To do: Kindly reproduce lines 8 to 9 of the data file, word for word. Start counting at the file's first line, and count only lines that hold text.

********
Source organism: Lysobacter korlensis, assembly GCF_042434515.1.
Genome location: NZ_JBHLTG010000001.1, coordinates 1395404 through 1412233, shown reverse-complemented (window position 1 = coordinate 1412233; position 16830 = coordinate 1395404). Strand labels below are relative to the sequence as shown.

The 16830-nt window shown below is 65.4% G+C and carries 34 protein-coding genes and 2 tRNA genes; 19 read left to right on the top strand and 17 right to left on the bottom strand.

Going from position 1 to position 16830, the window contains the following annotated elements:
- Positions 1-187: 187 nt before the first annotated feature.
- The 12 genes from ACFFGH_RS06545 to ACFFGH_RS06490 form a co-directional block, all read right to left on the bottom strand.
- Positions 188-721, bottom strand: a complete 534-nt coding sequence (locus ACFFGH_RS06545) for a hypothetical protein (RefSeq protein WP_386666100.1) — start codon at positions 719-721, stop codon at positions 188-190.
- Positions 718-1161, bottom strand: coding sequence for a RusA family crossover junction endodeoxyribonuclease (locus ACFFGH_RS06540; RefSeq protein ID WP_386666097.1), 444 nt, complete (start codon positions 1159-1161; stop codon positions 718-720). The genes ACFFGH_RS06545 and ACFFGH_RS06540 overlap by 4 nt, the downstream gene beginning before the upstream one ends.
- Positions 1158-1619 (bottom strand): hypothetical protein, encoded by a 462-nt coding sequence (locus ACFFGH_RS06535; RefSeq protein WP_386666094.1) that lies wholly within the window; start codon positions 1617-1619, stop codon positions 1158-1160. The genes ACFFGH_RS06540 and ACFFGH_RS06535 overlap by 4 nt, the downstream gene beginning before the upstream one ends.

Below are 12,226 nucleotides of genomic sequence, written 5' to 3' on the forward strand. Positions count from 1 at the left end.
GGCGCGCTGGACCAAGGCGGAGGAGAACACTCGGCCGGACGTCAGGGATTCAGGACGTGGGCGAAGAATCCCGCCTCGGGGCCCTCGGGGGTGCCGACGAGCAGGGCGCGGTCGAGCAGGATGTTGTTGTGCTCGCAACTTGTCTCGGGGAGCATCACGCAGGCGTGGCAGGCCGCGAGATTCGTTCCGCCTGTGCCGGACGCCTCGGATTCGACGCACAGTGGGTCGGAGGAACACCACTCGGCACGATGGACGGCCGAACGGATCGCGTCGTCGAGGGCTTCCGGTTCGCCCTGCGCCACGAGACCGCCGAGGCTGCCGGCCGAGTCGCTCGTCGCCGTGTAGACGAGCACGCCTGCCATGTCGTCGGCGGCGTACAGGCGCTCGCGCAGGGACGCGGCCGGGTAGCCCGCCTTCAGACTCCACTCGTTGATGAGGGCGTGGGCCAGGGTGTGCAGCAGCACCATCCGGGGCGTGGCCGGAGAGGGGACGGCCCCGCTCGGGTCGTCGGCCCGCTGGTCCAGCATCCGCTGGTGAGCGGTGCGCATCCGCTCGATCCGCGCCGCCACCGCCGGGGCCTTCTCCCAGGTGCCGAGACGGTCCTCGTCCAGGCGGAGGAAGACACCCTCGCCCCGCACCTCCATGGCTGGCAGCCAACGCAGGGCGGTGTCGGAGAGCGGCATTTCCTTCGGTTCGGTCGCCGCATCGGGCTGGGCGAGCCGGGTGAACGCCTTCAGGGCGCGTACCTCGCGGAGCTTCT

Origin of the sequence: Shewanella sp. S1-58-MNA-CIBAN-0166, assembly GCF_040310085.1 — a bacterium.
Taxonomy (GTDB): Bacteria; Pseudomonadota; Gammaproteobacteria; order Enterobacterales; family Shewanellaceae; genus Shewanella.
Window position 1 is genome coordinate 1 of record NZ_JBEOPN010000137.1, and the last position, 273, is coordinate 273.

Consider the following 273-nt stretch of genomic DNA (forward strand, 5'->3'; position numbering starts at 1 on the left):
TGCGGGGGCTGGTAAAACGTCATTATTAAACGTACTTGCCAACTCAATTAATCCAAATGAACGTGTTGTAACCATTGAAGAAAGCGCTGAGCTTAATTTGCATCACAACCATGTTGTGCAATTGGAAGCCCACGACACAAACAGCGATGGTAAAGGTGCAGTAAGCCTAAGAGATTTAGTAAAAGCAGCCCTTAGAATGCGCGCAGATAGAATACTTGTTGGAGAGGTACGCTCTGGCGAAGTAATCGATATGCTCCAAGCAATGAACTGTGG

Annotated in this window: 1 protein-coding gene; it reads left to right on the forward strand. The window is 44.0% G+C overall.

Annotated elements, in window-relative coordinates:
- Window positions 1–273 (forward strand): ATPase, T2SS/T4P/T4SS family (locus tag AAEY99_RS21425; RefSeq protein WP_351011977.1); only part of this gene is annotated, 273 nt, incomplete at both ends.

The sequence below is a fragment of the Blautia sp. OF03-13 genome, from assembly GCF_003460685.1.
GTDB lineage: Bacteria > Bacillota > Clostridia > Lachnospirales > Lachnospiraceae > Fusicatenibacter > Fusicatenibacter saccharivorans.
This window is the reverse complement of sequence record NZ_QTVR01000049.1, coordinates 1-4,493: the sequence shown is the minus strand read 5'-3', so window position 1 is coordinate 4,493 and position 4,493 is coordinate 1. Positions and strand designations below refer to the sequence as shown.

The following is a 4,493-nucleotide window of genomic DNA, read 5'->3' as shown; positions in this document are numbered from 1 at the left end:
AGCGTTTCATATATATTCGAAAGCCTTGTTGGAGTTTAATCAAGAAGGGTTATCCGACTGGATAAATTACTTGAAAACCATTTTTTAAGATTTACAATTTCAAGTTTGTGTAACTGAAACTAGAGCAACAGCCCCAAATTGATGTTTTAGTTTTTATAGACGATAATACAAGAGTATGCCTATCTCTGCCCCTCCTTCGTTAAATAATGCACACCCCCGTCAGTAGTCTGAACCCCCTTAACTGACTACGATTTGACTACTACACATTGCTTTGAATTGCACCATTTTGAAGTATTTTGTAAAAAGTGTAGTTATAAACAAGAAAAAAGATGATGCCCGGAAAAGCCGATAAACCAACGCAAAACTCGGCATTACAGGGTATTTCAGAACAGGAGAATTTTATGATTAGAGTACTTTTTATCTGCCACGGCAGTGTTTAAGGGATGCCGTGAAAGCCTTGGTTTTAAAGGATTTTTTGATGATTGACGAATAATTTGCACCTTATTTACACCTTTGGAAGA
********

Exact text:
- Positions 718-1161, bottom strand: coding sequence for a RusA family crossover junction endodeoxyribonuclease (locus ACFFGH_RS06540; RefSeq protein ID WP_386666097.1), 444 nt, complete (start codon positions 1159-1161; stop codon positions 718-720). The genes ACFFGH_RS06545 and ACFFGH_RS06540 overlap by 4 nt, the downstream gene beginning before the upstream one ends.
- Positions 1158-1619 (bottom strand): hypothetical protein, encoded by a 462-nt coding sequence (locus ACFFGH_RS06535; RefSeq protein WP_386666094.1) that lies wholly within the window; start codon positions 1617-1619, stop codon positions 1158-1160. The genes ACFFGH_RS06540 and ACFFGH_RS06535 overlap by 4 nt, the downstream gene beginning before the upstream one ends.